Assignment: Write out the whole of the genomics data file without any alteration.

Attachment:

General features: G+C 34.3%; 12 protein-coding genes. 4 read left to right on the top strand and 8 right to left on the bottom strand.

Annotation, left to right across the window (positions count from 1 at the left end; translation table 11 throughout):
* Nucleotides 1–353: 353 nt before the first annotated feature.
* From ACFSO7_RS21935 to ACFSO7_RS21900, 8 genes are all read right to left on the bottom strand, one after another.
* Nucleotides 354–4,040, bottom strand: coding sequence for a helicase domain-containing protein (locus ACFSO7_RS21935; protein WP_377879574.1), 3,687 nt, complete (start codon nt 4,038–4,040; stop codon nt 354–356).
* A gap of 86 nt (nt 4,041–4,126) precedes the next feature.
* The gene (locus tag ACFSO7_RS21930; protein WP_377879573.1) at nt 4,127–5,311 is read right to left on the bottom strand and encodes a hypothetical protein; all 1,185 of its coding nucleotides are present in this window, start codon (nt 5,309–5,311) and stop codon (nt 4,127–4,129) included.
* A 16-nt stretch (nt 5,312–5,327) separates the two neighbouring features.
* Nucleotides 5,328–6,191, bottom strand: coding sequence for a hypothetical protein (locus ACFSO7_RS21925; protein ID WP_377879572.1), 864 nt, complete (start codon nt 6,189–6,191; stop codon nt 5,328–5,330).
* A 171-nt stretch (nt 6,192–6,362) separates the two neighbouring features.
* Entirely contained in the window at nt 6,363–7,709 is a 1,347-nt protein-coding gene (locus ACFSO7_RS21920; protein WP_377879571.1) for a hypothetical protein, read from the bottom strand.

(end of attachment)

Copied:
General features: G+C 34.3%; 12 protein-coding genes. 4 read left to right on the top strand and 8 right to left on the bottom strand.

Annotation, left to right across the window (positions count from 1 at the left end; translation table 11 throughout):
* Nucleotides 1–353: 353 nt before the first annotated feature.
* From ACFSO7_RS21935 to ACFSO7_RS21900, 8 genes are all read right to left on the bottom strand, one after another.
* Nucleotides 354–4,040, bottom strand: coding sequence for a helicase domain-containing protein (locus ACFSO7_RS21935; protein WP_377879574.1), 3,687 nt, complete (start codon nt 4,038–4,040; stop codon nt 354–356).
* A gap of 86 nt (nt 4,041–4,126) precedes the next feature.
* The gene (locus tag ACFSO7_RS21930; protein WP_377879573.1) at nt 4,127–5,311 is read right to left on the bottom strand and encodes a hypothetical protein; all 1,185 of its coding nucleotides are present in this window, start codon (nt 5,309–5,311) and stop codon (nt 4,127–4,129) included.
* A 16-nt stretch (nt 5,312–5,327) separates the two neighbouring features.
* Nucleotides 5,328–6,191, bottom strand: coding sequence for a hypothetical protein (locus ACFSO7_RS21925; protein ID WP_377879572.1), 864 nt, complete (start codon nt 6,189–6,191; stop codon nt 5,328–5,330).
* A 171-nt stretch (nt 6,192–6,362) separates the two neighbouring features.
* Entirely contained in the window at nt 6,363–7,709 is a 1,347-nt protein-coding gene (locus ACFSO7_RS21920; protein WP_377879571.1) for a hypothetical protein, read from the bottom strand.